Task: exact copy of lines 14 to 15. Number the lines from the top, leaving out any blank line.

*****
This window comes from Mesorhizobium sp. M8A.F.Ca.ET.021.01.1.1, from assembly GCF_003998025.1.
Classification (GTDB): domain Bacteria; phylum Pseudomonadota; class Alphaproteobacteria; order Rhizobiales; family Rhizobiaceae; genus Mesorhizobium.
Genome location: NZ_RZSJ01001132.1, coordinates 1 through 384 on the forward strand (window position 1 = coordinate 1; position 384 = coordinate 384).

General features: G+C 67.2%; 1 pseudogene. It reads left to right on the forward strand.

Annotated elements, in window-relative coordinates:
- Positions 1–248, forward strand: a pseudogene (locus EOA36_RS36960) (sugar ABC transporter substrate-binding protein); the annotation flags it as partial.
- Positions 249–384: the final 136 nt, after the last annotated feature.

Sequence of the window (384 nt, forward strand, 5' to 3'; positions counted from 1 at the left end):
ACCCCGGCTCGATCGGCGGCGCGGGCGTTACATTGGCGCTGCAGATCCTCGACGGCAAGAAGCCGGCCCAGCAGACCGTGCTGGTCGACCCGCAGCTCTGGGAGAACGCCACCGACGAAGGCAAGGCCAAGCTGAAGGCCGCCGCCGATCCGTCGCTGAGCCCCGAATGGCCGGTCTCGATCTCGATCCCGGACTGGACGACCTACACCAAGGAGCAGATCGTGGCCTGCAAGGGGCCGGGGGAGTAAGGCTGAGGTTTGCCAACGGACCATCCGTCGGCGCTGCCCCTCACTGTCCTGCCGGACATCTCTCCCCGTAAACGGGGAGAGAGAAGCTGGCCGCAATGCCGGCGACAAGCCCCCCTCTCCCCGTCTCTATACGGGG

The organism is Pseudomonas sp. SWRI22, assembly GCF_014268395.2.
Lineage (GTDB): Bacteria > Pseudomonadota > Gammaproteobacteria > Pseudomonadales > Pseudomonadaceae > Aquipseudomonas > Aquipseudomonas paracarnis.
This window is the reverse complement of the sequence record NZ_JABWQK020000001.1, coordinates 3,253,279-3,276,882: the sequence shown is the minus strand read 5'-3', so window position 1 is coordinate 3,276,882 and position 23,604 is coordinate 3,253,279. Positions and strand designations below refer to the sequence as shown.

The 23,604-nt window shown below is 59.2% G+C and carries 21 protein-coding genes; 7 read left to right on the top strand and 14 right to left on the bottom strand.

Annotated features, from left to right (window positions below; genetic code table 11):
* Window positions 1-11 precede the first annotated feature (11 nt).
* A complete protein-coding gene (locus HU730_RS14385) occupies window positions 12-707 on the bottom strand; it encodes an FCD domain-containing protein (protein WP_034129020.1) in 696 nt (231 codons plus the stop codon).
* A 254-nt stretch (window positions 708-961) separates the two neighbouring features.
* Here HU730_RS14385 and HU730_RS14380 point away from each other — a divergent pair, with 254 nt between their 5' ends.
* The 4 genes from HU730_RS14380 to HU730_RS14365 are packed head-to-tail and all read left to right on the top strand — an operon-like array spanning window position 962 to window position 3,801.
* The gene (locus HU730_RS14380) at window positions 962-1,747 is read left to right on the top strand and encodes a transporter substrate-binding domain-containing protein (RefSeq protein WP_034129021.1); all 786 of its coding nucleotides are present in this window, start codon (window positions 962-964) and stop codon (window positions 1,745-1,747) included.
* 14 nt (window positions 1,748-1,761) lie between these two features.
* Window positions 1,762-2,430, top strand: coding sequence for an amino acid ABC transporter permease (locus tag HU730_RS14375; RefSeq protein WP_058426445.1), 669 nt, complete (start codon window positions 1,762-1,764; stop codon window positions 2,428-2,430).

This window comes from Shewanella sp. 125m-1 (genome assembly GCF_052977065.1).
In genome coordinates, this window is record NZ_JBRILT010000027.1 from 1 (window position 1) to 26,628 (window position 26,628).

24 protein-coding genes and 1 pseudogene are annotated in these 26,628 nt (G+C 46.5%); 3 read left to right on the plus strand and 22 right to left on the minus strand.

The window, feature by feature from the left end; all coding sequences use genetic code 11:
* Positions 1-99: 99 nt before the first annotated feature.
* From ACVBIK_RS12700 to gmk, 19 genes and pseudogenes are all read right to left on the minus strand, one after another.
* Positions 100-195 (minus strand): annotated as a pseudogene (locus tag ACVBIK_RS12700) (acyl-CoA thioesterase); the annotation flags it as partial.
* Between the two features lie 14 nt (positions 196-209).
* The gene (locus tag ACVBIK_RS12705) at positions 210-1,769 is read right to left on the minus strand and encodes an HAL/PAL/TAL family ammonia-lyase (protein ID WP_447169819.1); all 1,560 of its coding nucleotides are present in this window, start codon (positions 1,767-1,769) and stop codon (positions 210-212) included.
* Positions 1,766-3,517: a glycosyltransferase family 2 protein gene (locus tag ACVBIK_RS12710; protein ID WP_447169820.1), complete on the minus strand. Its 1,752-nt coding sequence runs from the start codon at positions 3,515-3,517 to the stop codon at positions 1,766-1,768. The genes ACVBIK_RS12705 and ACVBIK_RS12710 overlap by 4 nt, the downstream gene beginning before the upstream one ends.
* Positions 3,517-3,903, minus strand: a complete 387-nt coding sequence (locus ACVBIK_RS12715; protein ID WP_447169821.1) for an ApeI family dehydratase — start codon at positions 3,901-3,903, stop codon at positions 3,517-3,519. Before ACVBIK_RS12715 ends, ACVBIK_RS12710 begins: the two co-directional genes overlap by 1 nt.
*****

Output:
Annotated features, from left to right (window positions below; genetic code table 11):
* Window positions 1-11 precede the first annotated feature (11 nt).